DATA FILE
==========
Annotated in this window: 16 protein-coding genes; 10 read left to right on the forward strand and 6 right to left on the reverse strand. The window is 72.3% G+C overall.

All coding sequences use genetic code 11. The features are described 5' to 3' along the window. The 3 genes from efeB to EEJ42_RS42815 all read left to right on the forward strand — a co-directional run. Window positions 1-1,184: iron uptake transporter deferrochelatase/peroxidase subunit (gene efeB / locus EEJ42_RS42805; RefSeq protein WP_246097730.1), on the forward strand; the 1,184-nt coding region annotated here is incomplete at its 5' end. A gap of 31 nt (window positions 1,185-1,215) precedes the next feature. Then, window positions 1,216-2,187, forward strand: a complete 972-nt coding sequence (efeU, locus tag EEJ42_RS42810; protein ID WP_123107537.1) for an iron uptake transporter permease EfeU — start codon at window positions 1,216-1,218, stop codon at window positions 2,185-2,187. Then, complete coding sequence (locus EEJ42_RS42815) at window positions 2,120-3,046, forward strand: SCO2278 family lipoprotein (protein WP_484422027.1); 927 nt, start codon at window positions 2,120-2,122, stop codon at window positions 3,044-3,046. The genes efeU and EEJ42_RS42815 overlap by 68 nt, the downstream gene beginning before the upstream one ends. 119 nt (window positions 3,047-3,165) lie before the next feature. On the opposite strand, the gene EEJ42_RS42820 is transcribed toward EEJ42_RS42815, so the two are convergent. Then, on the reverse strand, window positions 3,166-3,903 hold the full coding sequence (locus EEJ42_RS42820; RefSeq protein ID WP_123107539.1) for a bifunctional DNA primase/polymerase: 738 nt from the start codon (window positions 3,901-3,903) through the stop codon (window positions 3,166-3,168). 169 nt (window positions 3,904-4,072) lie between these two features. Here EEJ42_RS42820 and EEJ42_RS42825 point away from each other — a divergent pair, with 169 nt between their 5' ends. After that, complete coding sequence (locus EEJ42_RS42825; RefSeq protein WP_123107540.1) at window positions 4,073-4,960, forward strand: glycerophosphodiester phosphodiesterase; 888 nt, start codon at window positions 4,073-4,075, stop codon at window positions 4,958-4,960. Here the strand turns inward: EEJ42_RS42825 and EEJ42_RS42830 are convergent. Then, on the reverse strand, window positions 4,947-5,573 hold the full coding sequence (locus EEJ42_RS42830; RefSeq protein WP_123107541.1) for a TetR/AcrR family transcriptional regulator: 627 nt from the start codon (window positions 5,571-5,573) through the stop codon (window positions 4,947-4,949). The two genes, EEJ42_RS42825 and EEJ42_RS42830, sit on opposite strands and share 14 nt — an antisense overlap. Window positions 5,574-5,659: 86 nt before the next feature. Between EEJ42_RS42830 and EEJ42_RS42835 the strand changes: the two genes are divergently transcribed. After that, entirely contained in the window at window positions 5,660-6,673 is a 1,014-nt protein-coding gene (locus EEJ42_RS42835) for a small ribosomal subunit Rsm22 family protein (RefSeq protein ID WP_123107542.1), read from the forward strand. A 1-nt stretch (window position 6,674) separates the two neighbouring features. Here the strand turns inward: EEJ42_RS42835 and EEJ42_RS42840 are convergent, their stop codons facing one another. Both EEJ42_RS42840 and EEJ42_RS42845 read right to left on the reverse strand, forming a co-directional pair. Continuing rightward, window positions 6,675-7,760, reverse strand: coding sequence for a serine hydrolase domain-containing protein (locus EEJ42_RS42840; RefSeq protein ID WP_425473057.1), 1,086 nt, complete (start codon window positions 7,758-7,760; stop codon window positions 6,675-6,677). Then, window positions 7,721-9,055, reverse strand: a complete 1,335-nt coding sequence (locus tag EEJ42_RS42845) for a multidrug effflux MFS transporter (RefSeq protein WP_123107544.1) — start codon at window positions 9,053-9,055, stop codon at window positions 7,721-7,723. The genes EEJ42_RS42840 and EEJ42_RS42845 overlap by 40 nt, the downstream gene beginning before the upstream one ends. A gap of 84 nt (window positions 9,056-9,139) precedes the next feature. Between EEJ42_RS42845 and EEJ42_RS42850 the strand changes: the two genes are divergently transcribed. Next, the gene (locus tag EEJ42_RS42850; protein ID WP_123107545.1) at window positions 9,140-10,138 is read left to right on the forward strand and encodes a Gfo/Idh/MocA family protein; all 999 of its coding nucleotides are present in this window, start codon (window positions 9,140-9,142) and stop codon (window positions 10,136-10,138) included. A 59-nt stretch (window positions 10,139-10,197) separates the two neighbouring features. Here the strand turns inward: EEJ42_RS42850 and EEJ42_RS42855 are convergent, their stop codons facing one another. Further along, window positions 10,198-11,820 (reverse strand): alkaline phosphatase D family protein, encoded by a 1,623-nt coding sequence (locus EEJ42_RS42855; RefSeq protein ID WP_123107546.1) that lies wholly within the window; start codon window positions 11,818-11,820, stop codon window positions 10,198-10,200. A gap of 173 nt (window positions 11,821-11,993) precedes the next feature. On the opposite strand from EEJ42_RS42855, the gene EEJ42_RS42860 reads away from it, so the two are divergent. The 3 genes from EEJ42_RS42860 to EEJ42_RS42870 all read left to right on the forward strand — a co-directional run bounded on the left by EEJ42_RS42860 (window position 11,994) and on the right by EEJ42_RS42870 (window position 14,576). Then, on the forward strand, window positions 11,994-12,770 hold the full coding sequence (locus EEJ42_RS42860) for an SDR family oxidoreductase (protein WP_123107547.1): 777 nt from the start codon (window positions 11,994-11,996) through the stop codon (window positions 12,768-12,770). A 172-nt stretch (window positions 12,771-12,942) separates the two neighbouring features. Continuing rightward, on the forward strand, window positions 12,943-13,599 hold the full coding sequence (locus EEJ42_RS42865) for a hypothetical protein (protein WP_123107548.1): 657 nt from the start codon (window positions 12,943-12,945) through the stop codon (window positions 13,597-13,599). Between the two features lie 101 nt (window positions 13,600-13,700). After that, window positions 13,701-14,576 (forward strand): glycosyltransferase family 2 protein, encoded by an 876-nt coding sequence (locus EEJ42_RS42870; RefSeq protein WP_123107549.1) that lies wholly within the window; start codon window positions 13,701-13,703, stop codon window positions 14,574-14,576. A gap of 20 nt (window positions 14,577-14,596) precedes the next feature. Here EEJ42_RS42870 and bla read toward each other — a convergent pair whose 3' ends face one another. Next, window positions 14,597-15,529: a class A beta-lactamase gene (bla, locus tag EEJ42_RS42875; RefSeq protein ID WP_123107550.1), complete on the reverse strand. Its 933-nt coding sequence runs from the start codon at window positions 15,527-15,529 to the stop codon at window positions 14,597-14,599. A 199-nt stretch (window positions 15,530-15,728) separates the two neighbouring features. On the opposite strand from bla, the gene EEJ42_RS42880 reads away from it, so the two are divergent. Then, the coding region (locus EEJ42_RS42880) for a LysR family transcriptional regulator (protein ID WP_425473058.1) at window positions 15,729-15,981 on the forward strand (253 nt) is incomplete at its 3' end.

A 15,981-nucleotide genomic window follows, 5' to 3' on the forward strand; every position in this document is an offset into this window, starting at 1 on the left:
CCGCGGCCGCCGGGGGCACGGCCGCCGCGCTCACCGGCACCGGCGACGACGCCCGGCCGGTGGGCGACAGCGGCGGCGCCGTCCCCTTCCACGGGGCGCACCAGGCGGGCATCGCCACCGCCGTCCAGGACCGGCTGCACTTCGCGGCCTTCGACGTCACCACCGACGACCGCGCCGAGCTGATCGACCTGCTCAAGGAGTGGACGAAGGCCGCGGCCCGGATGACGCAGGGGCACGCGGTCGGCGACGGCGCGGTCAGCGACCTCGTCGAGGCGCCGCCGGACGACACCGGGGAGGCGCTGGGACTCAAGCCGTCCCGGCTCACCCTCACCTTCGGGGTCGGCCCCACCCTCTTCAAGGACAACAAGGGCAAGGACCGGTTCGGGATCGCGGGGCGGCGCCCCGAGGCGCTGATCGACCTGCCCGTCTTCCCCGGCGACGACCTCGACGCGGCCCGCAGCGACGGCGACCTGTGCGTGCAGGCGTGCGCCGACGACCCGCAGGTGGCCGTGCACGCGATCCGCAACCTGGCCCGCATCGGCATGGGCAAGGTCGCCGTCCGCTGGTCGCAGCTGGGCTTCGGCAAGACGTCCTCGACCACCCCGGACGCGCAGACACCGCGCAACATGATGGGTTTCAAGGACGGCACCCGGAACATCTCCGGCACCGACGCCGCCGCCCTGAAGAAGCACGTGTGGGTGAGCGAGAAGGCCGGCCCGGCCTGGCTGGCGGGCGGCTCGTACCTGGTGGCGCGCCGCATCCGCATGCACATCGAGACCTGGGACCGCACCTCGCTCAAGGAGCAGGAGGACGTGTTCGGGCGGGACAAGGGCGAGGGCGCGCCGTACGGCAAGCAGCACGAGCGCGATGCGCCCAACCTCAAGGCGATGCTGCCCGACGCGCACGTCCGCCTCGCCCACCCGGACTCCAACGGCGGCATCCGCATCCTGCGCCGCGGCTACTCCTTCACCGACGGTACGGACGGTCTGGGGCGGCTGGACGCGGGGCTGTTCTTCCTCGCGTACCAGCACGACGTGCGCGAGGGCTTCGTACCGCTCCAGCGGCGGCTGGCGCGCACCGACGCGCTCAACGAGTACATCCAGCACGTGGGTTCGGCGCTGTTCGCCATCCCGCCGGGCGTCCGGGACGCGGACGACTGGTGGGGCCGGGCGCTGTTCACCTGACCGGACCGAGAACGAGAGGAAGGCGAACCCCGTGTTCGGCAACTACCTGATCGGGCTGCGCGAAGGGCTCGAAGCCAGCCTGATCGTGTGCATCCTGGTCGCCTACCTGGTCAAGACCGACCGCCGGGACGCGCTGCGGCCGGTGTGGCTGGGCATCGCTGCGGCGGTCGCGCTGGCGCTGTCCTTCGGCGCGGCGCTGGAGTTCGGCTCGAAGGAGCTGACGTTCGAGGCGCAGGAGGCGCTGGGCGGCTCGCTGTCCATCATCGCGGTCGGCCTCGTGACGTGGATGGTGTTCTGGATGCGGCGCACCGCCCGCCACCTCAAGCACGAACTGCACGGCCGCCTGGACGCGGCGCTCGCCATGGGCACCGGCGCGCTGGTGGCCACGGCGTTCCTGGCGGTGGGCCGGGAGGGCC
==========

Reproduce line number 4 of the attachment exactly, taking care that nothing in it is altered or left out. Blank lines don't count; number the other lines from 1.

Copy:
CCGCGGCCGCCGGGGGCACGGCCGCCGCGCTCACCGGCACCGGCGACGACGCCCGGCCGGTGGGCGACAGCGGCGGCGCCGTCCCCTTCCACGGGGCGCACCAGGCGGGCATCGCCACCGCCGTCCAGGACCGGCTGCACTTCGCGGCCTTCGACGTCACCACCGACGACCGCGCCGAGCTGATCGACCTGCTCAAGGAGTGGACGAAGGCCGCGGCCCGGATGACGCAGGGGCACGCGGTCGGCGACGGCGCGGTCAGCGACCTCGTCGAGGCGCCGCCGGACGACACCGGGGAGGCGCTGGGACTCAAGCCGTCCCGGCTCACCCTCACCTTCGGGGTCGGCCCCACCCTCTTCAAGGACAACAAGGGCAAGGACCGGTTCGGGATCGCGGGGCGGCGCCCCGAGGCGCTGATCGACCTGCCCGTCTTCCCCGGCGACGACCTCGACGCGGCCCGCAGCGACGGCGACCTGTGCGTGCAGGCGTGCGCCGACGACCCGCAGGTGGCCGTGCACGCGATCCGCAACCTGGCCCGCATCGGCATGGGCAAGGTCGCCGTCCGCTGGTCGCAGCTGGGCTTCGGCAAGACGTCCTCGACCACCCCGGACGCGCAGACACCGCGCAACATGATGGGTTTCAAGGACGGCACCCGGAACATCTCCGGCACCGACGCCGCCGCCCTGAAGAAGCACGTGTGGGTGAGCGAGAAGGCCGGCCCGGCCTGGCTGGCGGGCGGCTCGTACCTGGTGGCGCGCCGCATCCGCATGCACATCGAGACCTGGGACCGCACCTCGCTCAAGGAGCAGGAGGACGTGTTCGGGCGGGACAAGGGCGAGGGCGCGCCGTACGGCAAGCAGCACGAGCGCGATGCGCCCAACCTCAAGGCGATGCTGCCCGACGCGCACGTCCGCCTCGCCCACCCGGACTCCAACGGCGGCATCCGCATCCTGCGCCGCGGCTACTCCTTCACCGACGGTACGGACGGTCTGGGGCGGCTGGACGCGGGGCTGTTCTTCCTCGCGTACCAGCACGACGTGCGCGAGGGCTTCGTACCGCTCCAGCGGCGGCTGGCGCGCACCGACGCGCTCAACGAGTACATCCAGCACGTGGGTTCGGCGCTGTTCGCCATCCCGCCGGGCGTCCGGGACGCGGACGACTGGTGGGGCCGGGCGCTGTTCACCTGACCGGACCGAGAACGAGAGGAAGGCGAACCCCGTGTTCGGCAACTACCTGATCGGGCTGCGCGAAGGGCTCGAAGCCAGCCTGATCGTGTGCATCCTGGTCGCCTACCTGGTCAAGACCGACCGCCGGGACGCGCTGCGGCCGGTGTGGCTGGGCATCGCTGCGGCGGTCGCGCTGGCGCTGTCCTTCGGCGCGGCGCTGGAGTTCGGCTCGAAGGAGCTGACGTTCGAGGCGCAGGAGGCGCTGGGCGGCTCGCTGTCCATCATCGCGGTCGGCCTCGTGACGTGGATGGTGTTCTGGATGCGGCGCACCGCCCGCCACCTCAAGCACGAACTGCACGGCCGCCTGGACGCGGCGCTCGCCATGGGCACCGGCGCGCTGGTGGCCACGGCGTTCCTGGCGGTGGGCCGGGAGGGCC